Mama Wanda Sows Resilience

by | Aug 24, 2022

portrait of Wanda Stewart by Alyson Wong

Wanda Stewart stood out in her bright yellow overalls at Hoover Elementary’s garden work day celebrating Black History Month last spring. Known affectionately by the community as Mama Wanda, she flitted through the garden like a bee, swarmed by people and activity. 

After a career of school administration and community engagement, Stewart saw firsthand how schools can be a central space for activating people. But it wasn’t until she moved to Berkeley, started growing food on her own land, and fell under the mentorship of legendary East Bay gardener Victory Lee that she saw how her experience with schools and love of gardening could come together to generate transformational change.

“By growing gardens in schools, we’re not just growing the children. We’re growing neighborhoods.”

'Mama' Wanda Stewart

Stewart went on to lead the food justice nonprofit People’s Grocery and build a garden at Hoover Elementary in West Oakland. All the while, she honed her philosophy: “By growing gardens in schools, we’re not just growing the children. We’re growing neighborhoods. We’re growing the earth and improving the planet.”

Stewart is now Executive Director of Common Vision, a fifteen-year-old nonprofit working at the nexus of food, learning, and the environment. Common Vision began with fruit tree planting in schools and now also educates youth, cultivates school gardens, and engages in urban forestry. 

Stewart is quick to say that just like school gardens, trees offer multiple benefits. Trees clean the air, produce fruit, shed leaves that can generate compost, and even lower crime. Trees and gardens can also provide heat relief for community members and students. The greenery and shade can be crucial for schools with heat-absorbing blacktop playgrounds like Hoover Elementary, while also offering what Stewart calls “psychological cooling of the spirit.”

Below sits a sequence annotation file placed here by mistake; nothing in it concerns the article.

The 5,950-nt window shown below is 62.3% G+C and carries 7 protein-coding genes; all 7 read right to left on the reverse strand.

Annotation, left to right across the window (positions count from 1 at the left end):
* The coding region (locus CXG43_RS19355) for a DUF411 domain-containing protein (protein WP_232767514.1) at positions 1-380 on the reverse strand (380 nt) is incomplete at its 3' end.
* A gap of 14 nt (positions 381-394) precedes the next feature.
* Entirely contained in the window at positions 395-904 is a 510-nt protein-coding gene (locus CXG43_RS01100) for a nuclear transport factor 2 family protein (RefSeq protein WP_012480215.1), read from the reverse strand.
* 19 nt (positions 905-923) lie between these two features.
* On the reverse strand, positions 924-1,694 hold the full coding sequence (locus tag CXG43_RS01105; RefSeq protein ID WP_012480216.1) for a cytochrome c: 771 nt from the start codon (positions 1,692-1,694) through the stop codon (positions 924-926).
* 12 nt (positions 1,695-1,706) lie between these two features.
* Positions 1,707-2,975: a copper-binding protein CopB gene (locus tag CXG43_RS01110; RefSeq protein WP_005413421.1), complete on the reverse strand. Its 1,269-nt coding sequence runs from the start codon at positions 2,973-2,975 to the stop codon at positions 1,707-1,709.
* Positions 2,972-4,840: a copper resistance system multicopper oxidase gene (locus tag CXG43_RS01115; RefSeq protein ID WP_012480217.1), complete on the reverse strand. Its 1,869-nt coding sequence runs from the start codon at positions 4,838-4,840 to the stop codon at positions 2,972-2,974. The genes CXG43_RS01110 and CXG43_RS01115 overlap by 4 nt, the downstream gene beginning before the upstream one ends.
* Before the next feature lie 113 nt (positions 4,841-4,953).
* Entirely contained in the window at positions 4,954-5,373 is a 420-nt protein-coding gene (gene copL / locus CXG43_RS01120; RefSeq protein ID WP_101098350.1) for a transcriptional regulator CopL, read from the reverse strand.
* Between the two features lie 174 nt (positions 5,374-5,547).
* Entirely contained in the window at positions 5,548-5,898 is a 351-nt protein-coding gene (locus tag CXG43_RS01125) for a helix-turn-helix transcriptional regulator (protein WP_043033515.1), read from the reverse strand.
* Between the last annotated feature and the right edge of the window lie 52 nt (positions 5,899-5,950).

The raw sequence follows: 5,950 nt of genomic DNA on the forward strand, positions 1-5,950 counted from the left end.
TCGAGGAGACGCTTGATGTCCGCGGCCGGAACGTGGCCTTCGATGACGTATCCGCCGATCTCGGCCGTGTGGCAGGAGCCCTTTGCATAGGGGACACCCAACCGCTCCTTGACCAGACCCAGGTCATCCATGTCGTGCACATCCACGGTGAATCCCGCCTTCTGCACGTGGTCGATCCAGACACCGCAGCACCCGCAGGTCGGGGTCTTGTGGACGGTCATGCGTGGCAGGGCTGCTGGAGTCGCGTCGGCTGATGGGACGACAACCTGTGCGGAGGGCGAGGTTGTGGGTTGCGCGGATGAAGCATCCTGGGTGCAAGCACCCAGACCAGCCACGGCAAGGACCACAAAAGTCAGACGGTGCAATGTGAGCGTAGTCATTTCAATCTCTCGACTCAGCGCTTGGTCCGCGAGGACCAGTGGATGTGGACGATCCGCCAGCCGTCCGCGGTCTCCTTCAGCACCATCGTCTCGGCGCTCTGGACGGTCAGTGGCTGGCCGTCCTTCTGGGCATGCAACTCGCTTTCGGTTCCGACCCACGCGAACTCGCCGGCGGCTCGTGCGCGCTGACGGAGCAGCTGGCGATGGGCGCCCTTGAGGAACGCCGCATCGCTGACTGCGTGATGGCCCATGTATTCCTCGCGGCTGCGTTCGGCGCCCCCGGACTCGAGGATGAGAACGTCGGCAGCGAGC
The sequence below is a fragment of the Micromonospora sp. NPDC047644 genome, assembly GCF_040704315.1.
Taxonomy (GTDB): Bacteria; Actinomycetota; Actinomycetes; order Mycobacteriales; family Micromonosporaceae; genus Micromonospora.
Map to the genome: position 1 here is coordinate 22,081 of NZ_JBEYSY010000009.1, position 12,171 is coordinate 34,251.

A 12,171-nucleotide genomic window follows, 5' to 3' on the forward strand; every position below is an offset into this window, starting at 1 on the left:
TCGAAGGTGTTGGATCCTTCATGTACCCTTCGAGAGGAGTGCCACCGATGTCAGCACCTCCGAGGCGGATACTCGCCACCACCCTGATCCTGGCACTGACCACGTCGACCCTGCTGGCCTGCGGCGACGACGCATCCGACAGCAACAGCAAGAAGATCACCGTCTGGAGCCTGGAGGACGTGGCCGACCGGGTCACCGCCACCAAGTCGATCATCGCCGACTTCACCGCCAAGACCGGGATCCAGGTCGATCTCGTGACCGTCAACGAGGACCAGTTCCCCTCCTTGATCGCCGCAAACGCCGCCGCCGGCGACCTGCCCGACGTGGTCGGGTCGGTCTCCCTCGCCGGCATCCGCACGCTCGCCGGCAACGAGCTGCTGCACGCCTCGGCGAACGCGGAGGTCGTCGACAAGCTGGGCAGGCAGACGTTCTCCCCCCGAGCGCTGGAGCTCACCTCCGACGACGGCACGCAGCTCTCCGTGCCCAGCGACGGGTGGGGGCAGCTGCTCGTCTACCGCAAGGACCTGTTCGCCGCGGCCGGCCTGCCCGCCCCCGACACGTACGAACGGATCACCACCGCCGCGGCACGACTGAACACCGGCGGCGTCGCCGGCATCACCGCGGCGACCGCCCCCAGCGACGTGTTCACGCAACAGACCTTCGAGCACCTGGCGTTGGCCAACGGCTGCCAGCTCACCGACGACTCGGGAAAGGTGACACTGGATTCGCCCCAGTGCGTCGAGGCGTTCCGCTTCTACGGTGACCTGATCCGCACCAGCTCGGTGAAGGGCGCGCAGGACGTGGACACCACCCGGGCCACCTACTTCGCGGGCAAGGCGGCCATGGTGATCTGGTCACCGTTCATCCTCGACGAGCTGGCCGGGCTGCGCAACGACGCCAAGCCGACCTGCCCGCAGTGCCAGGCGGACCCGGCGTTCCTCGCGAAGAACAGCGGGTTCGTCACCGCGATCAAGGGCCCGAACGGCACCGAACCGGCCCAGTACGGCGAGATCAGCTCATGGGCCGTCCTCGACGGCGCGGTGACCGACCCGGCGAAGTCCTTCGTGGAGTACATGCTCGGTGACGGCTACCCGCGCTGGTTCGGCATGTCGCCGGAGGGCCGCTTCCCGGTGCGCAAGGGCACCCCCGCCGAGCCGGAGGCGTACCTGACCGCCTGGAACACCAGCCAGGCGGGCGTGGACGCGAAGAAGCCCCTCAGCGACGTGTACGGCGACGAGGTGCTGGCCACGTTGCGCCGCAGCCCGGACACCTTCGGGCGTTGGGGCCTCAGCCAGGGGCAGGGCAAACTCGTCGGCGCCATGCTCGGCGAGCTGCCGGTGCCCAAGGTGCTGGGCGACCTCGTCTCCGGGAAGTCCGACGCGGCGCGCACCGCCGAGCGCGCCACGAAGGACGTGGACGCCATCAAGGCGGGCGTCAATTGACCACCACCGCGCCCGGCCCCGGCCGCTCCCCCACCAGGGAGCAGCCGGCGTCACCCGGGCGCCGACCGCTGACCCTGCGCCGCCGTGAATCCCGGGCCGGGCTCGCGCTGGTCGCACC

When Common Vision plants shade trees, youth conduct neighborhood outreach to inform residents of their benefits. This deep relationship building strengthens community support networks so communities can better respond to public health and climate crises.

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Mama Wanda in a school garden sitting behind a wheelbarrow full of squash and zucchini.

When Oakland public schools closed at the start of the pandemic, Stewart coordinated a big harvest of collard greens and the herbs mullein, mint, plantain, and oregano to distribute to the kids. Afterward, the power of gardens as sites of individual and community resilience hit her: “There’s this fear of ‘here comes the apocalypse,’ but what made me cry was how empowered I felt because I had just fed the children and sent them home with food that was medicine. We had established gardens that could sustain us when the pandemic showed up in ways we hadn’t anticipated. Those four herbs are the herbs that one needs for respiratory distress. Those children had the tools to help their families. They knew how to grow those collard greens.”

Moving forward, Common Vision plans to help high school youth plant 2,000 trees in West Oakland and 5,000 trees in San Leandro. Meanwhile, Stewart says, “I am doing my best work as a climate resilience leader by first growing my best self — the best Wanda I can be.”

Top Art: Alyson Wong. Photos courtesy Common Vision.

About The Author

Nicole Wong

is a freelance writer and climate resilience advocate based in Oakland, CA. She graduated from UC Berkeley with a Bachelor's degree in Conservation and Resource Studies and has worked to advance racial and climate justice policies and campaigns ever since. When she's not writing, she loves to cook and share food, learn about plants, and sing.